San Antonio is built around a four-time champion in Duncan, who is regarded by many as the best power forward to ever play the game. Miami's catalyst is James, who at age 28 has won four MVP awards in the past five seasons and should be considered the greatest small forward -- if not best player overall -- by the time he's done.
The similarities also extend to the end of their benches, where Miami brought back Juwan Howard in the spring to be a veteran presence and leader in the locker room. San Antonio, on the other hand, reached out to former superstar Tracy McGrady for the same role and a shot at a ring.
But there are also a few approaches that make these franchises distinctively different. Although the Spurs have built their foundation through the draft, the Heat bought their major pieces in free agency. San Antonio has successfully mined foreign markets for players such as Parker, Ginobili and Tiago Splitter. Miami has strongly preferred players who have been groomed through domestic ranks.
Yet in the Finals, they've still landed on common ground.
James, whose Cleveland Cavaliers were swept by the Spurs in the 2007 Finals, said he has applied some of San Antonio's basic concepts to teams he has played with the past few years.
“I think the one thing that you kind of always see, no matter what, they've always shared the basketball and played as a team,” James said. “That's winning basketball. You always see the Spurs doing that. They're in the Finals for a reason; for their experience, how well they're coached, how balanced they are and their championship DNA.”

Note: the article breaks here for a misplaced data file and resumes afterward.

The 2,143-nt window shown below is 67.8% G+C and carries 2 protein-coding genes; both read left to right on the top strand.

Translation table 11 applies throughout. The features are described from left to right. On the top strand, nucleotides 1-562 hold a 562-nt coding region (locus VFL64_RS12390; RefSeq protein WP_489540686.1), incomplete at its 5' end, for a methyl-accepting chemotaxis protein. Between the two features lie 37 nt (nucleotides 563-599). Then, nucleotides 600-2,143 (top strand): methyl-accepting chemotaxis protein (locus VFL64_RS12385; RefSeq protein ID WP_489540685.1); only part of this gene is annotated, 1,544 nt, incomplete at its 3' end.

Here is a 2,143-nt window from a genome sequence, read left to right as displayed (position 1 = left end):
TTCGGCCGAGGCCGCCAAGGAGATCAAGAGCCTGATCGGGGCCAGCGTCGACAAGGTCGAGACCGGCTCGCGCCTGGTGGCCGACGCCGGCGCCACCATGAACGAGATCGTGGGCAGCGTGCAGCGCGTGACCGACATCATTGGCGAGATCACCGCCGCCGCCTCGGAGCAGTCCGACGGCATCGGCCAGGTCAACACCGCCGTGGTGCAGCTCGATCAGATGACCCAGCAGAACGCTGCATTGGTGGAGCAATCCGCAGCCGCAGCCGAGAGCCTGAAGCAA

Parker returned the sentiment Wednesday by saying the Heat would be the toughest team he has faced in the Finals. Parker and James also faced virtually the same line of questions about their overall development since the 2007 Finals.
“Against Miami, it's the last step,” Parker said. “It's going to be the hardest one, because winning a championship is very hard. LeBron is going to be very tough. But it's a great opportunity for us to try to beat them.”
That feeling is mutual. But at least one thing the teams don't have for one another is envy. The Heat love the spotlight and the attention that comes with being one of the most popular and polarizing teams in any major sport.
But with that comes a level of scrutiny and ridicule that has critics speculating on the possible breakup of Miami's core every time there's a rough patch. It happened in the days leading to Game 7 of the conference finals against Indiana.
On the other hand, there was hardly any national debate as to whether Duncan, Parker and Ginobili needed to part ways as the Spurs fell short of the Finals in recent years. The dynamic isn't lost on Wade entering Thursday's game.
“Their team was put together through the draft ... the way people feel is the right way, and ours was put together a little differently,” Wade said. “So the conversation is different. We understand. We're not trying to be the Spurs. We're not going to get the same treatment, same talk. I'm sure they don't want to be us. Our team has done pretty decent. In our three years together, we've been in the Finals three years in a row. So we're doing something right.”
So is San Antonio.
And Duncan completely agrees with Wade in that the Spurs want no part of the scrutiny Miami faces daily. They're fine with the notion that they're overlooked and under the radar.
“We play the same way, we do the same things, we've been blessed to win four championships, and we're blessed to be back and have a chance to win a fifth one,” Duncan said. “So that's all that matters to us. I'm definitely glad I don't have that kind of [media] pressure on me. Absolutely.”